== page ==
Someone trying to hire Kim Kardashian might be expected to pay up to $889,000 per post—but medium-tier influencers are more affordable and have a better conversion rate due to closeness with their audience.
“Small to mid-sized brands are more likely to stick with micro to mid-sized influencers who have less than 50,000 followers but can see engagement rates of 7% or more.”
— Hashtagpaid’s 2021 State of Influencer Marketing report
The influential power of user-generated content
In the case of Viome, they’re very active on social media and are leveraging every type of influencer (from micro to mid-level to macro.) Across all of these engagements, however, there’s a common theme: authentic user-generated content.
The reason: UGC humanizes your brand. There’s a certain level of authenticity it creates that’s hard to replicate in any other format. And this is critical, as there’s a real disconnect between brands and consumers right now. 91% of marketers think they’re creating authentic content on their websites, but only 51% of consumers agree.
Another benefit: UGC videos have almost zero production costs. Most of the time it’s just a customer filming themselves on their phone. But that’s what makes it more believable—if it was a highly polished video produced in a studio with perfect lighting, the content feels different.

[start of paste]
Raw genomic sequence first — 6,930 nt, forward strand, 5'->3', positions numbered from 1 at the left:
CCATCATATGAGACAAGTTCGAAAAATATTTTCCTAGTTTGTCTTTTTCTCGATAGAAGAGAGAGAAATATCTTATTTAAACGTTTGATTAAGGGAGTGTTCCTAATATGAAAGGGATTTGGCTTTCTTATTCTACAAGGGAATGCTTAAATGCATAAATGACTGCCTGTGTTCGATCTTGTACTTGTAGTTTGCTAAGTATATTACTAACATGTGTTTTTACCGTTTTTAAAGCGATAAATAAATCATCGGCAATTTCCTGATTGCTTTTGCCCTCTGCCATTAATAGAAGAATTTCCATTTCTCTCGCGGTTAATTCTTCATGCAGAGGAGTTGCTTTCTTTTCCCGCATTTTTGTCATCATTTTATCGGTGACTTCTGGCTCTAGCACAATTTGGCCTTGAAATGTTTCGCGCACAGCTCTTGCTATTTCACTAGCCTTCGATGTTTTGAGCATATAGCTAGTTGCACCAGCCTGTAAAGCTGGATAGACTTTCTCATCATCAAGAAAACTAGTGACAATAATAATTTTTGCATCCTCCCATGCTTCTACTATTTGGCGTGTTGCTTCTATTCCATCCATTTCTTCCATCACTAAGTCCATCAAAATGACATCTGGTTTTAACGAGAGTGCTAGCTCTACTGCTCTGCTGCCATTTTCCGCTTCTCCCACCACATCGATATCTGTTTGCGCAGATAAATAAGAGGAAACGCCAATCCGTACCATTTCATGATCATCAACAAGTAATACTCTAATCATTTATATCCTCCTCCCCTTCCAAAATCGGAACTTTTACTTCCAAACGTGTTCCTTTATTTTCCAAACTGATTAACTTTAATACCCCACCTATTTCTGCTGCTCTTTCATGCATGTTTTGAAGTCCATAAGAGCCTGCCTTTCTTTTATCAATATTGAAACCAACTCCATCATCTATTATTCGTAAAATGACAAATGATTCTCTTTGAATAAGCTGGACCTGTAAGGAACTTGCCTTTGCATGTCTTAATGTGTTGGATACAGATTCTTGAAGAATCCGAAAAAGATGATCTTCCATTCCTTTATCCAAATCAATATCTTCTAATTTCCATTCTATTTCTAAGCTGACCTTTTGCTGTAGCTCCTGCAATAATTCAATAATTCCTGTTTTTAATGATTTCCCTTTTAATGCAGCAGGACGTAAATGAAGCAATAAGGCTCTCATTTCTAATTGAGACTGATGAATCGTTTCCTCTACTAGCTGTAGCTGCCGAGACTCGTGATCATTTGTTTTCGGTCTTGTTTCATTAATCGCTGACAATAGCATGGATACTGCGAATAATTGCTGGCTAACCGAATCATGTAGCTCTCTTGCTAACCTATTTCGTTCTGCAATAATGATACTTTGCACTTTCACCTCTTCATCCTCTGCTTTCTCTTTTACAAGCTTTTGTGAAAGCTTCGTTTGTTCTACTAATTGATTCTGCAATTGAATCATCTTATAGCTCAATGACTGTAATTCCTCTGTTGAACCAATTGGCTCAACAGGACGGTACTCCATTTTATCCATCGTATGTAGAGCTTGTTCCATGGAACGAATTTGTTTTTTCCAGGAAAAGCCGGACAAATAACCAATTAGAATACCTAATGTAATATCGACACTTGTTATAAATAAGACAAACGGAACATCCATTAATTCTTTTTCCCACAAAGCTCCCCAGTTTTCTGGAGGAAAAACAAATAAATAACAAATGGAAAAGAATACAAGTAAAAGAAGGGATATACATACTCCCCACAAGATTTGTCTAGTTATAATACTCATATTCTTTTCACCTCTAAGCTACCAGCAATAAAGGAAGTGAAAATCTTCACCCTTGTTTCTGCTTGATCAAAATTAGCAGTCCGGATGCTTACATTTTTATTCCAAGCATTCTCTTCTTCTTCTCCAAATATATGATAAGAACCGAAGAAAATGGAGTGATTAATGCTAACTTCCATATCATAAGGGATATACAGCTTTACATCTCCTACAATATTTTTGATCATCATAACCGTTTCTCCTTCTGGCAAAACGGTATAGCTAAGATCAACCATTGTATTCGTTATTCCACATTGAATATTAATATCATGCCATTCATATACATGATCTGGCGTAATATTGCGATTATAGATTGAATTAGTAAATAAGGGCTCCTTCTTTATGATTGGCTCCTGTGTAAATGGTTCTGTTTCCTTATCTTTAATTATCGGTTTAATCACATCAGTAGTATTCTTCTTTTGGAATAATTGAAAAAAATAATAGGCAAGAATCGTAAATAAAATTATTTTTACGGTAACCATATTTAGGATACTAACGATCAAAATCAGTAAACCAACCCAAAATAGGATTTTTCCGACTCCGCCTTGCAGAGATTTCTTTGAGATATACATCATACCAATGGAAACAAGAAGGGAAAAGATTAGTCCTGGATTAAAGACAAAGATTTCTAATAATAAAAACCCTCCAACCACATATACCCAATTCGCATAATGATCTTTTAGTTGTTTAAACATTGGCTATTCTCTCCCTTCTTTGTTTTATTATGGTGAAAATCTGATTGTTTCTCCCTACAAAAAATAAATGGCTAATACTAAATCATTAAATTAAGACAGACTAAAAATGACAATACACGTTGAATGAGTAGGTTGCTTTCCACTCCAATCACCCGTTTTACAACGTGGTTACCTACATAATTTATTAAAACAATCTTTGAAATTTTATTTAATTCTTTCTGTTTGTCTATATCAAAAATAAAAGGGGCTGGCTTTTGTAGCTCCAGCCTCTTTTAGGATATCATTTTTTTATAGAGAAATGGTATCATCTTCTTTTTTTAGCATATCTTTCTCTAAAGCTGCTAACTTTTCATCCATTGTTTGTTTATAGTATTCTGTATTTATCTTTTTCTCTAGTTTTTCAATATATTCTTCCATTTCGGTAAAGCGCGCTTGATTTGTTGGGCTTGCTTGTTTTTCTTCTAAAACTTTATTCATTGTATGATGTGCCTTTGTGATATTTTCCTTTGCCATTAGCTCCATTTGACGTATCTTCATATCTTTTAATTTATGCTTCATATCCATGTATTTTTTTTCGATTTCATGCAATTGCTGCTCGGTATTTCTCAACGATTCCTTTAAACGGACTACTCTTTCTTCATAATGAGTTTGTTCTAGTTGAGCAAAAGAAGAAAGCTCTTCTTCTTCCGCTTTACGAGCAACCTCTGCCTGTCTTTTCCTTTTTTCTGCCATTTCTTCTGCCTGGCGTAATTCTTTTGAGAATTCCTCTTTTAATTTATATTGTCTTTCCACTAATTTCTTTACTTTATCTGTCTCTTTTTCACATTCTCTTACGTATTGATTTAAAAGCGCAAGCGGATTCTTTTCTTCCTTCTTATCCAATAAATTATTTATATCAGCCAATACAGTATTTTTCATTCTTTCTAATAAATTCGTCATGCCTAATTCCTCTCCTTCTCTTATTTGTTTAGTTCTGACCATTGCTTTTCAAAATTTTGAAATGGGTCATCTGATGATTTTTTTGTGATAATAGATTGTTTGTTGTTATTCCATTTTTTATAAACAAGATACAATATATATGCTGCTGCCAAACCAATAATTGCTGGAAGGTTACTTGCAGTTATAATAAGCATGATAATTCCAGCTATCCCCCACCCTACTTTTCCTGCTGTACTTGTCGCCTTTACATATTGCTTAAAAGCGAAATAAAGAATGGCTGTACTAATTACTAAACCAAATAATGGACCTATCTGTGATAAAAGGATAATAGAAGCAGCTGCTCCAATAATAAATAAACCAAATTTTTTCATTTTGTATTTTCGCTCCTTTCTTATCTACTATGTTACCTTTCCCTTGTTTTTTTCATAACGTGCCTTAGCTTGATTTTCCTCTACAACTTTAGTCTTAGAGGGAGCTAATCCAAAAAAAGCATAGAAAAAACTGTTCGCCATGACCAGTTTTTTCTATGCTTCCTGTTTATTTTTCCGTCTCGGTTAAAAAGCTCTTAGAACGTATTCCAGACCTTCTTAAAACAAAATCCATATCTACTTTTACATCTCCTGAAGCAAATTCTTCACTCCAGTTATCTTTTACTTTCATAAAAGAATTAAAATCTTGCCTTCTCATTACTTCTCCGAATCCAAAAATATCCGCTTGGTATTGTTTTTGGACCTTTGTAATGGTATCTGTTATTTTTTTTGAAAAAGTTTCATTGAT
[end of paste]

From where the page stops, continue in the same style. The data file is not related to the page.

User-generated content is essentially modern-day word of mouth. If someone likes your product enough to get on the virtual soapbox, that’s something you need to lean into. You can leverage this material in many places, such as:
- Your social media pages
- Your website
- Educational content
Viome does this by making a dedicated testimonial page on its website with both video reviews and written testimonials about the product. This shows potential customers that the product is used by people like them. It shows that there’s more than just slick marketing and advertising dollars behind the company.
All of this builds social proof.
Dr. Cialdini’s seminal book Influence: The Psychology Of Persuasion—the resource on conversion marketing—listed social proof as one of the six principles of persuasion. It explains how and why people innately follow (and are influenced by) what other people are doing.
Translation: Companies that leverage UGC are using one of the most important levers of persuasion, as data shows consumers trust user-generated content over most other forms of marketing.
User-generated content and marketing: final thoughts
I don’t mean to sound overly blunt, but here’s something you need to hear:
Most people aren’t going to read your “About Us” page and trust everything you say. They know slick copywriting when they see it. They want a product that will solve their problem, and they want to hear that it works from real people.
It doesn’t matter whether UGC comes from a customer named Jenn, a micro-influencer in Illinois with 1,000 followers, or from a celeb like Tom Hooper filming himself in his garden.
People trust people. And companies who lean into that are set to enjoy a profitable future.